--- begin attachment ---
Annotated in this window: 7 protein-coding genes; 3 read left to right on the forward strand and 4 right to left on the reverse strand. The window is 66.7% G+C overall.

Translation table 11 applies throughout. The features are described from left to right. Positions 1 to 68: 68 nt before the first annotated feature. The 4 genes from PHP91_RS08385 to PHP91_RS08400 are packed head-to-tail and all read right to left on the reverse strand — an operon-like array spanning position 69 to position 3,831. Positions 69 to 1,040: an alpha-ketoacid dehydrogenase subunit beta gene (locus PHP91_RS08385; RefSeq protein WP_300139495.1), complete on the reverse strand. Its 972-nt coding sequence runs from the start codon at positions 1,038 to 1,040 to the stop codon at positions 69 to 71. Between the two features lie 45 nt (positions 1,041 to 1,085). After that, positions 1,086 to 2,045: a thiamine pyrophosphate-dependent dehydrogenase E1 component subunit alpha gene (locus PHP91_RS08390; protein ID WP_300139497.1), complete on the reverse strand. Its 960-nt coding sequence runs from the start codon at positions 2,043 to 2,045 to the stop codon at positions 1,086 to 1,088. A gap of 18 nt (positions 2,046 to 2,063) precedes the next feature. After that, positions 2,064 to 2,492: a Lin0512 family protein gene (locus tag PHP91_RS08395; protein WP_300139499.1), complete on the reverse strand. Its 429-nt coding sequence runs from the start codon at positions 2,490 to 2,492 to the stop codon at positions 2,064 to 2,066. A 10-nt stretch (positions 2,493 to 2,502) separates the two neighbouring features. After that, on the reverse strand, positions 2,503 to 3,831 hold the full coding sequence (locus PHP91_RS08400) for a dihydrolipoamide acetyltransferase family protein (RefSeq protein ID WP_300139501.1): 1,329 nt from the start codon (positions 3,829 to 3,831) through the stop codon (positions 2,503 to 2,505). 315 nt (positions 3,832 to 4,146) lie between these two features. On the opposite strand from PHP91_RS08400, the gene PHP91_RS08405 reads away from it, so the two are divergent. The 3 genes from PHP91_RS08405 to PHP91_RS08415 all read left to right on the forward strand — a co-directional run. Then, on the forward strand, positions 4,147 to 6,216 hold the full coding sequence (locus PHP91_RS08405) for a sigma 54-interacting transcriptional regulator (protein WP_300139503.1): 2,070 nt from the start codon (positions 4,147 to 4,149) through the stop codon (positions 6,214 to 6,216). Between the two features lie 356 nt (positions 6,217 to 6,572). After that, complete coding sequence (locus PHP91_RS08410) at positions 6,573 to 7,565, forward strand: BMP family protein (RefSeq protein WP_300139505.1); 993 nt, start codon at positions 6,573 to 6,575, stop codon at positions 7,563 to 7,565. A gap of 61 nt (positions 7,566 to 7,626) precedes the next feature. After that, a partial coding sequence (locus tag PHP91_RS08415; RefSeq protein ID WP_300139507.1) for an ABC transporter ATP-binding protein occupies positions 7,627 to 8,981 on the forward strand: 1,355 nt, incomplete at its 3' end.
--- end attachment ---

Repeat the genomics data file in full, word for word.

Annotated in this window: 7 protein-coding genes; 3 read left to right on the forward strand and 4 right to left on the reverse strand. The window is 66.7% G+C overall.

Translation table 11 applies throughout. The features are described from left to right. Positions 1 to 68: 68 nt before the first annotated feature. The 4 genes from PHP91_RS08385 to PHP91_RS08400 are packed head-to-tail and all read right to left on the reverse strand — an operon-like array spanning position 69 to position 3,831. Positions 69 to 1,040: an alpha-ketoacid dehydrogenase subunit beta gene (locus PHP91_RS08385; RefSeq protein WP_300139495.1), complete on the reverse strand. Its 972-nt coding sequence runs from the start codon at positions 1,038 to 1,040 to the stop codon at positions 69 to 71. Between the two features lie 45 nt (positions 1,041 to 1,085). After that, positions 1,086 to 2,045: a thiamine pyrophosphate-dependent dehydrogenase E1 component subunit alpha gene (locus PHP91_RS08390; protein ID WP_300139497.1), complete on the reverse strand. Its 960-nt coding sequence runs from the start codon at positions 2,043 to 2,045 to the stop codon at positions 1,086 to 1,088. A gap of 18 nt (positions 2,046 to 2,063) precedes the next feature. After that, positions 2,064 to 2,492: a Lin0512 family protein gene (locus tag PHP91_RS08395; protein WP_300139499.1), complete on the reverse strand. Its 429-nt coding sequence runs from the start codon at positions 2,490 to 2,492 to the stop codon at positions 2,064 to 2,066. A 10-nt stretch (positions 2,493 to 2,502) separates the two neighbouring features. After that, on the reverse strand, positions 2,503 to 3,831 hold the full coding sequence (locus PHP91_RS08400) for a dihydrolipoamide acetyltransferase family protein (RefSeq protein ID WP_300139501.1): 1,329 nt from the start codon (positions 3,829 to 3,831) through the stop codon (positions 2,503 to 2,505). 315 nt (positions 3,832 to 4,146) lie between these two features. On the opposite strand from PHP91_RS08400, the gene PHP91_RS08405 reads away from it, so the two are divergent. The 3 genes from PHP91_RS08405 to PHP91_RS08415 all read left to right on the forward strand — a co-directional run. Then, on the forward strand, positions 4,147 to 6,216 hold the full coding sequence (locus PHP91_RS08405) for a sigma 54-interacting transcriptional regulator (protein WP_300139503.1): 2,070 nt from the start codon (positions 4,147 to 4,149) through the stop codon (positions 6,214 to 6,216). Between the two features lie 356 nt (positions 6,217 to 6,572). After that, complete coding sequence (locus PHP91_RS08410) at positions 6,573 to 7,565, forward strand: BMP family protein (RefSeq protein WP_300139505.1); 993 nt, start codon at positions 6,573 to 6,575, stop codon at positions 7,563 to 7,565. A gap of 61 nt (positions 7,566 to 7,626) precedes the next feature. After that, a partial coding sequence (locus tag PHP91_RS08415; RefSeq protein ID WP_300139507.1) for an ABC transporter ATP-binding protein occupies positions 7,627 to 8,981 on the forward strand: 1,355 nt, incomplete at its 3' end.